What Kind of Boost Would Biden’s Plan Provide for the Economy?

What Kind of Boost Would Biden’s Plan Provide for the Economy?

And would stimulus checks really deliver stimulus?

As President Biden pushes for his $1.9 trillion rescue package and the $1,400 payments it calls for, a new analysis by the Penn Wharton Budget Model estimates that the president’s full plan would boost GDP by 0.6% this year — much lower than some other analyses have found — and that the relief checks would largely be saved rather than spent.

The Penn Wharton report also says that the additional public debt incurred under Biden’s plan would reduce GDP by 0.2% next year and by 0.3% in 2040.

The analysis estimates that nearly all of the bottom 80% of households by income would get aid under the Biden plan, with the bottom 40% getting an average of more than $3,000. But the model finds that 73% of the $1,400 relief payments will go straight into household savings, with just 27% spent, minimizing any stimulus from those “stimulus checks.”

White House Press Secretary Jen Psaki said the new Penn Wharton analysis was “way out of step” with most studies of Biden’s plan. “The analysis concludes that our economy is near capacity, which would be news to the millions of Americans who are out of work or facing reduced hours and reduced paychecks,” Psaki said. “So this starting place means their model is way off.”

The White House has been touting analyses from the Brookings Institution, Moody’s Analytics and J.P. Morgan, all of which have found that Biden’s plan would provide a much larger economic jolt.

The Brookings analysis, for example, found that Biden’s proposed package would boost GDP by nearly 4% as of the end of this year and 2% at the end of 2022. Moody’s economists said Biden’s plan would raise real GDP growth to nearly 8% this year and almost 4% in 2022, nearly restoring full employment by fall of next year. An analysis from S&P Global earlier this week said that Biden’s plan would restore the economy to pre-pandemic levels by summer and bring unemployment below 4% by the middle of 2023, a year earlier than it currently projects.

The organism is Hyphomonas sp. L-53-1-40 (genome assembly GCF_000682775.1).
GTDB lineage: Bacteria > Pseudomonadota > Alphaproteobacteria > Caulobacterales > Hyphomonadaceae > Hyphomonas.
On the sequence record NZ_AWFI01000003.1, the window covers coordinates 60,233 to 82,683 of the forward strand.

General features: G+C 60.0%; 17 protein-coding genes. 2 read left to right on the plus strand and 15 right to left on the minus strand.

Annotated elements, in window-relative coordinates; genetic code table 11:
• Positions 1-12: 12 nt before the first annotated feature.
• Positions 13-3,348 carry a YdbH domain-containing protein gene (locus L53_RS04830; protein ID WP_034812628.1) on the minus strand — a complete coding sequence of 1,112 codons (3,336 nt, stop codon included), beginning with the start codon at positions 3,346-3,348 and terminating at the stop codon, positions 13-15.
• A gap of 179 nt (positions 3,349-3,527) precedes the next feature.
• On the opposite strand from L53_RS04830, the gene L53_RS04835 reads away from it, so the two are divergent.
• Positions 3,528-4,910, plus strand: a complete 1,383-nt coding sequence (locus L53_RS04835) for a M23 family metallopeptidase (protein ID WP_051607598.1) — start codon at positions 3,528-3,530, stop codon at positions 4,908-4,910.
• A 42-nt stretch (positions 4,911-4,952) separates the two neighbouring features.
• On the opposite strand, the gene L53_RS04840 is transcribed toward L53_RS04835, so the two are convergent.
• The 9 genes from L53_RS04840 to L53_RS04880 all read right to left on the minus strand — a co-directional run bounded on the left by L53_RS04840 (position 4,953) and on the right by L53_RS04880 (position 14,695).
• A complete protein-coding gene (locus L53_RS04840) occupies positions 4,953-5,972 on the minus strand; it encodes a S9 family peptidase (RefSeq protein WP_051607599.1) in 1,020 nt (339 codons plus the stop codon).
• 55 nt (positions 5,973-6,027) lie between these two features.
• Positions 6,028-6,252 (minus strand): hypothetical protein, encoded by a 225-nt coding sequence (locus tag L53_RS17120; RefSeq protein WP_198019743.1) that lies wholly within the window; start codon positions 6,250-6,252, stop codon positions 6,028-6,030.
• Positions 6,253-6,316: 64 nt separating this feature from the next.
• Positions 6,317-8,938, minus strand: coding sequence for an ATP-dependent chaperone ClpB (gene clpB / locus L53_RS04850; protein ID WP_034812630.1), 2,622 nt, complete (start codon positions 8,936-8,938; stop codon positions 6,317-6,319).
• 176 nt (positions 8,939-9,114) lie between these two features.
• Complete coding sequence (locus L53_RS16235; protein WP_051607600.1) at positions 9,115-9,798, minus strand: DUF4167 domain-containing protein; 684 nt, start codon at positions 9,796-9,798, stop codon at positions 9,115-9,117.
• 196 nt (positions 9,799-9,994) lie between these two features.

GOP plan wouldn’t return economy to pre-pandemic levels, Brookings study says: A new analysis by Brookings’ Wendy Edelberg and Louise Sheiner finds that the $618 billion Senate Republican proposal would boost the economy somewhat but still leave it below its pre-pandemic path through the end of next year.

The study estimates that the GOP plan would raise GDP by 1.6% in the fourth quarter of 2021 and by 0.8% in the fourth quarter of 2022. "This would leave GDP about 0.8 percent below its pre-pandemic trajectory at the end of both 2021 and 2022," the authors say.

Biden’s plan, they write, would raise GDP by 3.6% at the end of 2021 and 2.1% at the end of 2022, lifting economic growth above its pre-pandemic path. The authors say that the faster growth “would likely put upward pressure on inflation, which the Federal Reserve has said would be welcome.” At the same time, a temporary economic surge could also create the risk of “a difficult economic period after 2021.”